The most common segment is that of emotionally-dependent people who need you to constantly be there as their partner for their self-esteem and confidence and to feel good about themselves.
Others may just rely too heavily on you to get their tasks done rather than doing it themselves.
Key Highlight: The Dependent is usually clingy because they need you to stay sane or maintain their lifestyle.
They often show their dependencies much later in the relationship when they are confident in your attraction towards them.
Pros: Mild cases of dependencies can help you establish co-dependencies in terms of emotions, finances, or physical tasks. When controlled, it can teach you how to take care of someone with an open heart.
Cons: It can become emotionally draining and a give-only relationship if you do not take a stand, making you feel guilty for not meeting their needs.
8. The Independent
On the opposite end of the dependency sector stands The Independent. This is the type of partner who would refuse any aid, even when they need it.
They have an excessive need for self-reliability to feel worthy and feel guilty and ashamed to ask for help. This often roots in childhood trauma or past relationships.
To have a stable, long-term relationship, you and your partner have to learn to balance your traits and avoid either extremes.
Key Highlight: The Independent is often quite attractive in the initial stages of dating for their empowerment but will need plenty of work to stabilize and balance your relationship later.
Pros: Not having added responsibility, having a responsible partner you can rely on, and learning to let your partner be on their own when needed.
Cons: Can be too busy handling their own life and might prioritize tasks over you. Burnouts are common, which can often make them cranky, bitter, and drained.
9. The Control Freak
The Control Freak is a partner who has to constantly dominate and decide. They simply cannot give up control over their lives, over their relationship, and over you.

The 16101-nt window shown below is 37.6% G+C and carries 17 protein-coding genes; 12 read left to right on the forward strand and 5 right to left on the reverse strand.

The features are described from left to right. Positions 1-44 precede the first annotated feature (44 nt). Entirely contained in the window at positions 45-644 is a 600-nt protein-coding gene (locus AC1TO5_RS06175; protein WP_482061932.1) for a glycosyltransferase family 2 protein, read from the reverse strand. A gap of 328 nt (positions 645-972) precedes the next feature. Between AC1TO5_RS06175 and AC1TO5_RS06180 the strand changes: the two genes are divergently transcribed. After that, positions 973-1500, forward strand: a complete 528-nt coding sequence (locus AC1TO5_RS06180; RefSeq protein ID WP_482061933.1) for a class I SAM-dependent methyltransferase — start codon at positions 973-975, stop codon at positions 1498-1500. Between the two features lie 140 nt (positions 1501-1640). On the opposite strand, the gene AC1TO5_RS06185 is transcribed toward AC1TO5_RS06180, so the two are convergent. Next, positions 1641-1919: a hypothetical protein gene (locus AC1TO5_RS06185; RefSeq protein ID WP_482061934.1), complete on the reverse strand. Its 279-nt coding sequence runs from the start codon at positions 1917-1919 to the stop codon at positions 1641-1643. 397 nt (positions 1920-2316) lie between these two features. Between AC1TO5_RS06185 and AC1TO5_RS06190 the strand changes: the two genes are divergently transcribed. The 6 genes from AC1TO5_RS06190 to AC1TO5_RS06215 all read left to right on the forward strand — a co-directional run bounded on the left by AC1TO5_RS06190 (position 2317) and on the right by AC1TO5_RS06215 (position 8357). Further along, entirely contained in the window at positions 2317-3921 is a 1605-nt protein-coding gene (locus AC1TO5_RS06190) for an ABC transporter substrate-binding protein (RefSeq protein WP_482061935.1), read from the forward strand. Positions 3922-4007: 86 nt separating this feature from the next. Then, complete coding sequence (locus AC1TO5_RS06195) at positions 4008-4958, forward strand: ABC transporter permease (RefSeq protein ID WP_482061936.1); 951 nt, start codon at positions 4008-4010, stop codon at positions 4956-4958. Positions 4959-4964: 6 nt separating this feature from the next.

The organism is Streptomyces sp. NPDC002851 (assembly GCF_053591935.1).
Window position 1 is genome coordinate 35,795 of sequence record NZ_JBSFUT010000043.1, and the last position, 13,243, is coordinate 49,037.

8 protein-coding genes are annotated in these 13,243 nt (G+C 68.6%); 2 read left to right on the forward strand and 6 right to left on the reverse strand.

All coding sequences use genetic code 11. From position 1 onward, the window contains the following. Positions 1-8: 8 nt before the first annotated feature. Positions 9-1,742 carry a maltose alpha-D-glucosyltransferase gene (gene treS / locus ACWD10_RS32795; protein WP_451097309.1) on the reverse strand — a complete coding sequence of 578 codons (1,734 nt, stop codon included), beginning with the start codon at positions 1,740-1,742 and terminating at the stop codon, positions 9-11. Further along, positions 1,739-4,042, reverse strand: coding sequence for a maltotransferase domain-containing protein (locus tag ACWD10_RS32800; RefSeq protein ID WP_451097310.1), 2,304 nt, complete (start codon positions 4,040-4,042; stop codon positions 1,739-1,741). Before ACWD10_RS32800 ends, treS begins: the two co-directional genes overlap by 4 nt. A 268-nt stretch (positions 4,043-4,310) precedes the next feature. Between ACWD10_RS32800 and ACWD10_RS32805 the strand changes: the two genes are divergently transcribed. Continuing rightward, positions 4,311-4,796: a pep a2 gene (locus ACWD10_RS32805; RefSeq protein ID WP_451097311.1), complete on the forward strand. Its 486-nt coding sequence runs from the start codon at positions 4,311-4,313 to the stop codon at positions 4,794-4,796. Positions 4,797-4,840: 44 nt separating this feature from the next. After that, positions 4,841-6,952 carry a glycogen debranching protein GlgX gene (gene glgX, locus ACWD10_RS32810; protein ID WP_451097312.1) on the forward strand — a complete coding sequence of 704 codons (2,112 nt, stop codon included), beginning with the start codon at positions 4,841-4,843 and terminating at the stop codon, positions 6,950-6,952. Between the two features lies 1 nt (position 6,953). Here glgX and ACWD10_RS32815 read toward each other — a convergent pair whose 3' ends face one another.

Some Control Freaks can grow to be far too toxic – from wanting to decide what you wear to what you eat.
Others can express their desire for control in milder ways, such as planning every little detail for a date, getting upset or angry when things don’t happen as instructed by them, or not being informed about every decision you take.
Key Highlight: Dating a control freak can eventually drive you crazy. However, people with submissive qualities may get along really well with them.
Pros: Do not have to take the lead (if that’s what you need). Extreme cases are still manageable and may keep you disciplined and balanced.
Cons: Usually far too controlling, lack of freedom and individuality, and may end up feeling suffocated eventually.
10. The Passive Investor
The Passive Investor is a genuine lover but isn’t the best at showing it. These partners are happy to be with you, to be giving and caring, and are willing to bet their odds on this relationship.
In short, they’re willing to invest their time, energy, and resources in you. They, well, aren’t active contributors.
They’re willing to do it doesn’t mean that they will on their own. The Passive Investor constantly needs to be pushed or asked to do things.
A Passive Investor just wouldn’t see the need to have to express or show their love all the time. Some Passive Investors also tend to get irked at the idea of gifting, dates, or PDA.
Key Highlight: The Passive Investor loves you, but you have a hard time believing or seeing it.
Dating a Passive Investor is worse during low times and worst for people with low self-esteem or those who look up to acknowledgment.
Pros: Easy-going romance, little investment, low maintenance, keeps relationship stress away for busy people.
Cons: May often feel alone or unloved at times, may feel like you’re the only person putting in the effort, and love needs are not adequately met for most.
It is worth mentioning that this is not an exhaustive list. There are a zillion types you can come up with based on significant traits.
Thus, you most likely will not find yourself or your partner perfectly fit within one block. In fact, you might end up relating a little bit to multiple types.
It’s perfectly natural for diverse people to not fit into boxes. In fact, use this to set up your own categorization to help understand your partner and their needs better.
Or to understand the kind of lover you are – both of which will help you work towards happier relationships.